IDEAS home Printed from https://ideas.repec.org/
MyIDEAS: Login to save this paper or follow this series

Global Imbalances, the International Crisis and the Role of the Dollar

  • Riccardo Fiorentini

    ()

    (Department of Economics (University of Verona))

The paper investigates the links between international global imbalances and the recent international financial crisis. It also focuses on the asymmetries of the dollar standard exchange rate regime. Global imbalances preceded the crisis but were one of the ingredients that led to the financial crash of 2007-2008. The paper rejects the ‘saving glut' explanation of the US trade deficit and shows that the key role of the dollar in the international monetary system allows the USA to exert seignorage in the international economy and created a circuit where Asian and oil-producing countries financed the US deficit. The inflow of foreign capitals increased the US domestic credit supply contributing to the development of the sub-prime bubble. The paper concludes that only the creation of a supranational monetary authority can eliminate the dangers of the asymmetric dollar standard regime.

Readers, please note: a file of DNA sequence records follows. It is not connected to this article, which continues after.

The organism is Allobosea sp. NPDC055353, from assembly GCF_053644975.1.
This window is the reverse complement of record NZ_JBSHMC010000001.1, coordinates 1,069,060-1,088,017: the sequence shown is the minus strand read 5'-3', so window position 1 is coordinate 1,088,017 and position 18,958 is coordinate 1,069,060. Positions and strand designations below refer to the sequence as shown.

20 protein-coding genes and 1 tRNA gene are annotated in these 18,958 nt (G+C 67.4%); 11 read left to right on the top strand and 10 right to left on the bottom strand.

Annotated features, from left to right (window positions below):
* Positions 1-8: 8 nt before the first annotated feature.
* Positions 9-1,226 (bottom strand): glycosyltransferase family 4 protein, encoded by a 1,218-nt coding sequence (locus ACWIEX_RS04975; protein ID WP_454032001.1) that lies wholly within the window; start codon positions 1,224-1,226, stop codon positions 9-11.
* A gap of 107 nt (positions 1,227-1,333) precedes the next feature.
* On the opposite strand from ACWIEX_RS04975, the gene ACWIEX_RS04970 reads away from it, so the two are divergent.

If you experience problems downloading a file, check if you have the proper application to view it first. In case of further problems read the IDEAS help page. Note that these files are not on the IDEAS site. Please be patient as the files may be large.

File URL: http://dse.univr.it//workingpapers/Imbalances_crisis_dollar.pdf
File Function: First version
Download Restriction: no

Paper provided by University of Verona, Department of Economics in its series Working Papers with number 18/2011.

as
in new window

Length: 31
Date of creation: Dec 2011
Date of revision:
Handle: RePEc:ver:wpaper:18/2011
Contact details of provider: Postal: Vicolo Campofiore, 2 - I-37129 Verona
Phone: +390458028097
Fax: +390458028486
Web page: http://www.dse.univr.it
Email:


More information through EDIRC

References listed on IDEAS